reply to post by Rubicant13
I finally found a second source for some of the information in the OP's Mysterious Universe website link.
SKYLOOK - The UFO Monthly - MUFON UFO Network - May, 1974
This gives enough information to make some double-check calculations. Using the data confirmed by this source and the OP's link, the sphere shell is
7.96 inches (202.2 mm) in diameter, made of magnetic ASTM alloy 431 stainless steel, approximately 1/2 inch (12.7 mm) think, and weighted 21.34 pounds
(9.68 kg). Using the known density of stainless steel alloy 431 (7700 kg/m3), a 202.2 mm external diameter sphere with a 180.33 mm internal diameter
(10.93 mm or 0.430 inch wall thickness) would exactly weigh 9.68 kg. Considering these stories were filtered through "Main Stream Media" (MSM), I can
see where a thickness of 0.43 inches would be reported as about 1/2 inch.
I also investigated the x-ray source voltage needed to expose objects internal to a 11 mm thick stainless steel sphere and found that at least a 300
kV x-ray would be required consistent with the original story. See more information here:
At this point in my analysis what concerns me is that just the sphere shell equals the reported weight leaving no room for the masses of internal
components. Lacking more scientific data my calculations suggest something could be wrong with this story but do not prove anything.
Next I compared the details reported by MUFON in May 1974 and the OP's Mysterious Universe (MU) story and found several discrepancies. The MUFON
story reports the sphere being found on April 6, 1974 but the MU story reports it being found on May 26, 1974 then contradicts this date by reporting
on a St. Petersburg Times story run on April 12, 1974, and contradicts this date again by reporting 1976 as the year for paranormal research. The
MUFON story reports that the Navy examined the sphere a few days after April 6, 1974 but the MU story reports the Navy contacted the Betz family and
the first MSM story did not run until April 12, 1974. And the inconsistencies continue, the MUFON story reports Mrs. Betz told MUFON Director Walt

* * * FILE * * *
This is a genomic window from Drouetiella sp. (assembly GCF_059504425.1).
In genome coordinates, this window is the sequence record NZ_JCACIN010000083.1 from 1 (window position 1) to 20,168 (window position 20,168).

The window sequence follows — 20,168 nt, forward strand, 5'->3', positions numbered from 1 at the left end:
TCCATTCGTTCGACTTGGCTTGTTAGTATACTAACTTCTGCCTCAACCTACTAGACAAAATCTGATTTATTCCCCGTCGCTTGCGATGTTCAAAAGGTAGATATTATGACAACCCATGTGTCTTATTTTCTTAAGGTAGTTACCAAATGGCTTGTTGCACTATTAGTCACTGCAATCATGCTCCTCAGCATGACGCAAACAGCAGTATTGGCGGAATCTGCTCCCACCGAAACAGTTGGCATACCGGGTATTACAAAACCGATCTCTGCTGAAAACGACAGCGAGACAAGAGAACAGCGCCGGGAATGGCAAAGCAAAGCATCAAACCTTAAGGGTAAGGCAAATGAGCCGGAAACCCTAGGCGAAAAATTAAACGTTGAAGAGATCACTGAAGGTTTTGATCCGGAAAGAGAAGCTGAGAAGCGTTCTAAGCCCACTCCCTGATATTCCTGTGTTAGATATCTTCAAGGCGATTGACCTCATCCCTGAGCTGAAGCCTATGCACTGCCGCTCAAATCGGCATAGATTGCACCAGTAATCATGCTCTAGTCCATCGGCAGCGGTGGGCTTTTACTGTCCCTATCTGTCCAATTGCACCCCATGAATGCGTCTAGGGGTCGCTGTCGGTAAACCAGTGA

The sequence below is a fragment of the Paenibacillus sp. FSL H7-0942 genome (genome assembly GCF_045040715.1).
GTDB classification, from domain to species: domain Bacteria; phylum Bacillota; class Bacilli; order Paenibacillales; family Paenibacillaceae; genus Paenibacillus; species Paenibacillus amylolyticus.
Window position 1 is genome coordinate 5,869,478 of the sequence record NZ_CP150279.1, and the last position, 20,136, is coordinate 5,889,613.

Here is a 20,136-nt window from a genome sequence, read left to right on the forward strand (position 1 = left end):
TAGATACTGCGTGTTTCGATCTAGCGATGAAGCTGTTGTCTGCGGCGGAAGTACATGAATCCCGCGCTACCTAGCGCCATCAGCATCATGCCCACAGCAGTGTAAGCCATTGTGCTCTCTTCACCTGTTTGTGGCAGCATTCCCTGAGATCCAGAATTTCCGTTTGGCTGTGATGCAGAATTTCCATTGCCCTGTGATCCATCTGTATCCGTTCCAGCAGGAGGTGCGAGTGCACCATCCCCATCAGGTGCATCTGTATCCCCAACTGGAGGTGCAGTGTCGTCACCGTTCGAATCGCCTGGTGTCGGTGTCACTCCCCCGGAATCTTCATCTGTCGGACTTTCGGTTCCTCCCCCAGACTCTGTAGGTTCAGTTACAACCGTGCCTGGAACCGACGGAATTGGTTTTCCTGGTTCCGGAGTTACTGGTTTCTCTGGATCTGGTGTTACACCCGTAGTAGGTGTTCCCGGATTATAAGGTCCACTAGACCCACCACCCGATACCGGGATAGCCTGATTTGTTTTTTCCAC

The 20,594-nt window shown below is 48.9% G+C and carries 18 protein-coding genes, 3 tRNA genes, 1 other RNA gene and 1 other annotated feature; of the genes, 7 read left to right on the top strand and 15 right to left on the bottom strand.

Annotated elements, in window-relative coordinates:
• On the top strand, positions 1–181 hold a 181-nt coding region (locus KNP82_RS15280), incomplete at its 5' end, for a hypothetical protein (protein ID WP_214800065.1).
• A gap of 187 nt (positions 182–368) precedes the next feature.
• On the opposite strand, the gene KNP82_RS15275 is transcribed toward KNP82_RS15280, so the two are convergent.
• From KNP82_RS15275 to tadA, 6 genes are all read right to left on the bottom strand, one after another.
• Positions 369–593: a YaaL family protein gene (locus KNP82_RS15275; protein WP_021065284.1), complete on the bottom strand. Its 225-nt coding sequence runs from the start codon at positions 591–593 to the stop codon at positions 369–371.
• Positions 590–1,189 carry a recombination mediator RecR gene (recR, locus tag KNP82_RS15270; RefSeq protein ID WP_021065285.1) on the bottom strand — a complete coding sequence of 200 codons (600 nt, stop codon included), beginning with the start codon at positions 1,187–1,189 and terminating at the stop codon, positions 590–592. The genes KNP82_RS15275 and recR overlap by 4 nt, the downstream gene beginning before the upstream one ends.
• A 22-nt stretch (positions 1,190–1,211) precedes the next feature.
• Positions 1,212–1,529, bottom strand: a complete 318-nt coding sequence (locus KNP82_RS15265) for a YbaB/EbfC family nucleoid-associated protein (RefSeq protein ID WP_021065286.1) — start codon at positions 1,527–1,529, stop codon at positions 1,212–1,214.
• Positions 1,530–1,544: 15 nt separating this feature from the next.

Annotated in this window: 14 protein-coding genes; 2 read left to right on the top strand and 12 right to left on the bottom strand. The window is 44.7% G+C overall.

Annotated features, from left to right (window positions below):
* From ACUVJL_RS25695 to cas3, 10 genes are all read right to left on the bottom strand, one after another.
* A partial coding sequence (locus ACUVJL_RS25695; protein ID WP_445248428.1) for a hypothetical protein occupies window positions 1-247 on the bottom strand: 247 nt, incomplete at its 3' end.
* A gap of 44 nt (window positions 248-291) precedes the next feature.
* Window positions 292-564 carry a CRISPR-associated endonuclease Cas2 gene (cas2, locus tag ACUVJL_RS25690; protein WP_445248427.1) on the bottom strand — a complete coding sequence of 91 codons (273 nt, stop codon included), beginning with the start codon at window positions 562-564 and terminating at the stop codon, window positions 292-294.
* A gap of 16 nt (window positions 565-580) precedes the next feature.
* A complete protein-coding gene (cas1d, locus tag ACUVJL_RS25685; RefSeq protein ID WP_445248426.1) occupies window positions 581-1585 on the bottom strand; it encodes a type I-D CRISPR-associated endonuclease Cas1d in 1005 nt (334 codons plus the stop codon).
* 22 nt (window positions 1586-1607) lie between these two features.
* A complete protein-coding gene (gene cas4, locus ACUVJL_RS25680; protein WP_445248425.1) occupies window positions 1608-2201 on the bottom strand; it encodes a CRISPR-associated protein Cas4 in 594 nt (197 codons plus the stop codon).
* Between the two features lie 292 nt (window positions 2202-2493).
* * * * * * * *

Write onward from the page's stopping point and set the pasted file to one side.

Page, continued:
Andrus the sphere has 3 or 4 smaller spheres inside with its north and south magnetic poles separated by 150 degrees while the MU story reports the
Navy x-ray images showed 2 round objects inside and that it had 4 magnetic poles, 2 positive and 2 negative (+ & - v.s. N & S ??). I will stop my
discrepancy analysis here because it proves nothing except stories rewritten many times over 35 years can always be expected to contain some factual
The MUFON story reports the sphere being found on April 6, 1974, exactly 2 weeks before the National Enquirer's "UFO Blue Ribbon Panel" of experts,
that included Dr. J. Allen Hynek, convened in New Orleans on April 20 & 21, 1974 to determine if anyone deserved to win the $50,000 USD prize for
verified UFO evidence. The MUFON story also reports that Dr. J. Allen Hynek decided the sphere is of man-made origin, but still mysterious. Dr. J.
Allen Hynek's hands-on examination of the sphere is specifically excluded from the MU story. This major omitted fact plus my earlier object mass
uncertainty, and the Betz family driven publicity just before the prize panel met in New Orleans, leave many credibility questions in my mind.
In summary, I do not believe enough evidence survives today to conclusively determine if the Betz Mystery Sphere was a hoax designed to capture the
National Enquirer's $50,000 UFO evidence reward or something more significant. Nevertheless, I think I showed that enough discrepancies exist in most
incarnations of the Betz sphere story that we should not blindly accept the spectacular claims now associated with the Betz Mystery Sphere.
edit on 8/10/2012 by DrZrD because: Corrected spelling